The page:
The pastor of the United Church in Starbuck which was destroyed in a fire Friday said the congregation is devastated, but will recover, in part thanks to help from other local churches. 

Reverend Cathy Maxwell told CBC Saturday morning the United Church congregation is small and ageing, counting only between 15 and 25 people on a Sunday morning.

starbuck church fire

Cathy Maxwell, the reverend of the United Church in Starbuck, said the congregation numbers between 15 and 25 people on a Sunday morning. She said they will worship at a nearby Lutheran Church for the time being. (Lyzville Sale/CBC)

She said the fire and its aftermath are hitting people hard. 

starbuck church

Fire officials said damage to the United Church in Starbuck was $650,000. (Lyzaville Sale/CBC)

"Most people are still in shock at this point and there's a deep sense of sadness and loss," she said. "But there's also a sense of, 'We will survive this ... in whatever way, shape or form that takes, we don't know yet. But we're a strong, faithful group of people and ... we'll find a way through this.'"

What is left of the 110-year-old structure was to be knocked down Saturday.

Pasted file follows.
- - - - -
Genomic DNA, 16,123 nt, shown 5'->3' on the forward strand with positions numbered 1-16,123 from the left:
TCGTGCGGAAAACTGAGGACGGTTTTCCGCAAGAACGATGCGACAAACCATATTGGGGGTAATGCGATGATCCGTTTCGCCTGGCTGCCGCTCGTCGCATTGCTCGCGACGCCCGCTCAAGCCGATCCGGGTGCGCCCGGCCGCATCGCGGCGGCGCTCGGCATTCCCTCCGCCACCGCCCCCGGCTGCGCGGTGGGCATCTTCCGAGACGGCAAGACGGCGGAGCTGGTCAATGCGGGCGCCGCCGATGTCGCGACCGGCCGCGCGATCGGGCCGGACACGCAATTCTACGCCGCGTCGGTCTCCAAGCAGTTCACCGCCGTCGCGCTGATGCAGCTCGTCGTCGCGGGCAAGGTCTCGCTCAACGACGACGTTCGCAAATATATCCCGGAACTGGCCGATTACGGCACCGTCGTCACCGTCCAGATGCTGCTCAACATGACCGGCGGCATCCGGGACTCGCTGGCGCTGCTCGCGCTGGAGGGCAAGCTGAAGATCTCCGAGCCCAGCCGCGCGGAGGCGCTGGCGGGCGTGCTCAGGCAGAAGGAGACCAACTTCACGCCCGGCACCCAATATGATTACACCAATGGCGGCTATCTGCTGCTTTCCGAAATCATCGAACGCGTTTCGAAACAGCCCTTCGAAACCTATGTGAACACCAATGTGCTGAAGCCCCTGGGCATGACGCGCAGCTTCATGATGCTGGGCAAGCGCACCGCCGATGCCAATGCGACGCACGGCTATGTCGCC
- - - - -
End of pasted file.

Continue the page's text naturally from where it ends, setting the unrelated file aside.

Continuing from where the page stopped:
Maxwell, who has been with the United Church in Starbuck for 9 years, said the building may be gone, but the congregation is still there and that's the focus now. 

"The church isn't the building," she said. "It's the people that are there and the connections between the members and the families that are there."

Fire officials said the damage from the fire was $650,000. 

'Most people are in shock ... But we're a strong, faithful group of people ... we'll find a way through this.'- Rev. Cathy Maxwell

"We're not sure at this point what our future holds," Maxwell said. "We have to kind of rally and figure out what we are doing and talk with our insurance company and ... decide what our future holds."

She said other churches have stepped up to help. 

"The Lutheran Church has offered us space and we will be worshipping there for the time being. Our service times, luckily, are at different times Sunday morning and so they have graciously welcomed us with open arms."

She said another United Church is sending over hymn books.

"[It] is really important to help people feel comfortable and get that feeling of normalcy that we're going to be missing for a while," she said.

"It's a wonderful feeling to know that we've got the support of other folks in the community and the other churches," she said.